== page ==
There are few more comprehensive upper body exercises than the pullup and chinup. No matter which of the pair you choose to do, you’ll work your lats, biceps, rhomboids, rear deltoids, and core (to name but a few of the muscles involved) during every hard-earned rep.
Here’s another reason: There are no better tests of relative strength, which is the kind that matters most. Unlike absolute strength (i.e., the total amount of force you’re able to produce), relative strength focuses on how strong you are for your size. In short, it’s an indication of how well you pull your own weight.
So which variation should you do? On the endless list of things that trainers love to debate is whether the pullup or the chinup is the more effective upper body exercise (don't even get them started on kipping). Those in the pro-pullup camp like point out that the pullup is the more challenging of the two, but that has more to do with a difference in muscle activation than it does with muscle-building merit. When you flip your grip from overhand, or pronated (in the pullup) to underhand, or supinated (in the chinup), you increase the activation of your biceps, which makes getting your head above the bar a bit easier.
Not that either exercise is easy. They’re two of the most challenging moves you can perform, and regularly switching between them and their many variations is one of the simplest things you can do to inject variation into your routine and trigger fresh gains in upper body strength and muscle growth.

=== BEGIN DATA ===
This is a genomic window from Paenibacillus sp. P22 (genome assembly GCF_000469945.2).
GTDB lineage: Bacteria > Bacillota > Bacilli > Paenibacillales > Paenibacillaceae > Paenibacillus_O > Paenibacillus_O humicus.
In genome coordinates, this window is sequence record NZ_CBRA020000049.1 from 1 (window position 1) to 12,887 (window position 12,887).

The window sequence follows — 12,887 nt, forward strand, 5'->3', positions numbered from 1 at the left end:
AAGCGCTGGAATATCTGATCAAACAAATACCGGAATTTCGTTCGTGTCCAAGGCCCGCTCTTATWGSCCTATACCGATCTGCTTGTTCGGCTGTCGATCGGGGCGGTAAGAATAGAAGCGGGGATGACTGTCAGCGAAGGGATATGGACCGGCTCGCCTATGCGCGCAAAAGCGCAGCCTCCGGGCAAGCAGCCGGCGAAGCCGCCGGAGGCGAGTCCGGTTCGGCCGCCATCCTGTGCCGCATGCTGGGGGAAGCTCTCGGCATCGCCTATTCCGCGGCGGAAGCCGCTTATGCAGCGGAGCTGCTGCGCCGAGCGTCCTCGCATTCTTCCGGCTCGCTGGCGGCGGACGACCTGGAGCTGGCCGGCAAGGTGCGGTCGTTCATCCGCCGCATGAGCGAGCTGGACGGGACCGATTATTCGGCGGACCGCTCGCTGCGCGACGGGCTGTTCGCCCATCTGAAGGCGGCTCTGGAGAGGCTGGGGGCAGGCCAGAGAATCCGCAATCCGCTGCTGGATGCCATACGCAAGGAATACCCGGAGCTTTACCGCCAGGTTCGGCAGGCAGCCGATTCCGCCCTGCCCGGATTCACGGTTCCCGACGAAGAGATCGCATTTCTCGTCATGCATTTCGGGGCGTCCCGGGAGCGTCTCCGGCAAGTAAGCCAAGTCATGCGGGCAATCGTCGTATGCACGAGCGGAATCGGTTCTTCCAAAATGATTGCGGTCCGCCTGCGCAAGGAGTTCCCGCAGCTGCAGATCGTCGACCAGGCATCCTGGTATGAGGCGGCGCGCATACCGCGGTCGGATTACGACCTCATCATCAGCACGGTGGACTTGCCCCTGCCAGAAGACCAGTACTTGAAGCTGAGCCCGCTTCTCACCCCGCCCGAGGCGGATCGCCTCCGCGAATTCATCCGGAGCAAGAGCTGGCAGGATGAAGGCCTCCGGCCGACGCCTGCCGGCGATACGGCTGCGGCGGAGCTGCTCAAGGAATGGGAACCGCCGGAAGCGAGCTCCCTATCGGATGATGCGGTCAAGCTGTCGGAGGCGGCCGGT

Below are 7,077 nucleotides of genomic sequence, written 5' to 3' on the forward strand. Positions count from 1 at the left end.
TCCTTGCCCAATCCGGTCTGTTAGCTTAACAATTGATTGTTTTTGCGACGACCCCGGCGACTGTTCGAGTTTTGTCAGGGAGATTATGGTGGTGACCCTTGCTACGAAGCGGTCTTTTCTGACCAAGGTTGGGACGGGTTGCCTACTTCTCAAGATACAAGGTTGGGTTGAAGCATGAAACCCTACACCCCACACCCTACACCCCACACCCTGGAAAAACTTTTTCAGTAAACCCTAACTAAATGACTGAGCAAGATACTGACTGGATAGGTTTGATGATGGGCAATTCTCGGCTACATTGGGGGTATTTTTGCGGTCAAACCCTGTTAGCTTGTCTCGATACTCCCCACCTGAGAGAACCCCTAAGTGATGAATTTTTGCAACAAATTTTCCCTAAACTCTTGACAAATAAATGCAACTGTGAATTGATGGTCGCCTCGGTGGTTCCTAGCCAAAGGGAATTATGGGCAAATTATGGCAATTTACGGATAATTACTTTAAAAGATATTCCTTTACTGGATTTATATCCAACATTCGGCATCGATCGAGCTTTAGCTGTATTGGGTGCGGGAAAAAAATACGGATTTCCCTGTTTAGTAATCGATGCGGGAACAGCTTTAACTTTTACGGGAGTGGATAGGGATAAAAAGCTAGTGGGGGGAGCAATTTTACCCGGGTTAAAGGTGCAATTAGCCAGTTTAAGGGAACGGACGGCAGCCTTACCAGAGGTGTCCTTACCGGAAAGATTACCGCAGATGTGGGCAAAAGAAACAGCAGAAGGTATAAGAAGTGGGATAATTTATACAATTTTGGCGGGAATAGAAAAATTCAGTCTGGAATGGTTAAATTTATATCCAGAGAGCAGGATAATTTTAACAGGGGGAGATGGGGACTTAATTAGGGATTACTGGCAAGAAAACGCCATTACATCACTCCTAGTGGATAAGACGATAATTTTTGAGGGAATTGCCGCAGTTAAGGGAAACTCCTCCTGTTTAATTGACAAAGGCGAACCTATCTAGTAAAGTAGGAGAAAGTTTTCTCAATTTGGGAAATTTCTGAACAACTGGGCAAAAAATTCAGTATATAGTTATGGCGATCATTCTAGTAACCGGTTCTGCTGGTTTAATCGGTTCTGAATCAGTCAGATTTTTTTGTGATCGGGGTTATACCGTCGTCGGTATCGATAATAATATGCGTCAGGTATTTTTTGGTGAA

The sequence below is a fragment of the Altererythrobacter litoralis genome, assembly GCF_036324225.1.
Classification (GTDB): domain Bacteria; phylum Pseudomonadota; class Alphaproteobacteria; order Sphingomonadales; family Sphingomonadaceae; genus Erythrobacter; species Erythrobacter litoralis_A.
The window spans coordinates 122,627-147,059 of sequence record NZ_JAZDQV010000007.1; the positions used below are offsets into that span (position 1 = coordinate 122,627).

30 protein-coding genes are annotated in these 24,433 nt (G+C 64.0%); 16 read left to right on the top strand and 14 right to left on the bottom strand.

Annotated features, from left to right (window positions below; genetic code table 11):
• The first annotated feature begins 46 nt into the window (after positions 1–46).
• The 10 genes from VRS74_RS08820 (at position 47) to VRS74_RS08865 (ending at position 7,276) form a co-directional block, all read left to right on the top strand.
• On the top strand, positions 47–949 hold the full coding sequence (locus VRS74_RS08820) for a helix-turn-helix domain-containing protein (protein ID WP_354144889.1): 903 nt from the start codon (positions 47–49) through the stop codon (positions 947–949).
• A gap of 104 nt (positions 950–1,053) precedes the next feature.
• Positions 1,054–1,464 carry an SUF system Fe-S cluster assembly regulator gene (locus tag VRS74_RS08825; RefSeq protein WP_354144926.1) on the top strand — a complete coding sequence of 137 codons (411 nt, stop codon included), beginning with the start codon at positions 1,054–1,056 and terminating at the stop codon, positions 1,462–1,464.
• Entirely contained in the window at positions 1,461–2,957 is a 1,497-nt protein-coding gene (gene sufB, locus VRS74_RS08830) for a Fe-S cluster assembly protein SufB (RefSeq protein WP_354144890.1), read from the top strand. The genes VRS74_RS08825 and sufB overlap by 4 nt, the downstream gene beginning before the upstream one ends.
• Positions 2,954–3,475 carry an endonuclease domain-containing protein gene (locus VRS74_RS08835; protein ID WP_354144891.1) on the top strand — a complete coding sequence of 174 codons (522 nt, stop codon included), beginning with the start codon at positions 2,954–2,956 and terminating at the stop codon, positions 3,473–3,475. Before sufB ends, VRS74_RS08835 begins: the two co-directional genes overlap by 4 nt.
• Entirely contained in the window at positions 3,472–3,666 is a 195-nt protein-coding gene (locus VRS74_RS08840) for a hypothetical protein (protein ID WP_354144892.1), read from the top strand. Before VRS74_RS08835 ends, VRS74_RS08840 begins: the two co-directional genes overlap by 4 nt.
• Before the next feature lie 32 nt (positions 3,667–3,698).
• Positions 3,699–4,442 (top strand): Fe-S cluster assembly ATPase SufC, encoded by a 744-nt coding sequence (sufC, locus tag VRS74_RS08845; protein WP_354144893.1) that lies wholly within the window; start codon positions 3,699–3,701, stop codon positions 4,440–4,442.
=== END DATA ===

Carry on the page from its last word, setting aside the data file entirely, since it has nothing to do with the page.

Your move: No matter what your strength and fitness goals are, you’ll likely benefit from including the pullup or chinup (or both) in your weekly routine (as long as you’re using proper form, of course). There is no wrong answer here between the two—just determine which you're comfortable with for your fitness goals and get pulling. Want bigger biceps? Start with chinups. Looking for a slightly tougher challenge? Pullup time.
Having trouble banging out more than a couple of reps in a row? Work up to longer sets by doing reps of either move between sets of other exercises. Performing the static hold and negative pullup will also help you progress to straight sets of the pullup and chinup, and as you do, you’ll begin to see hints of the V-shaped torso that both iconic exercises can help you build.
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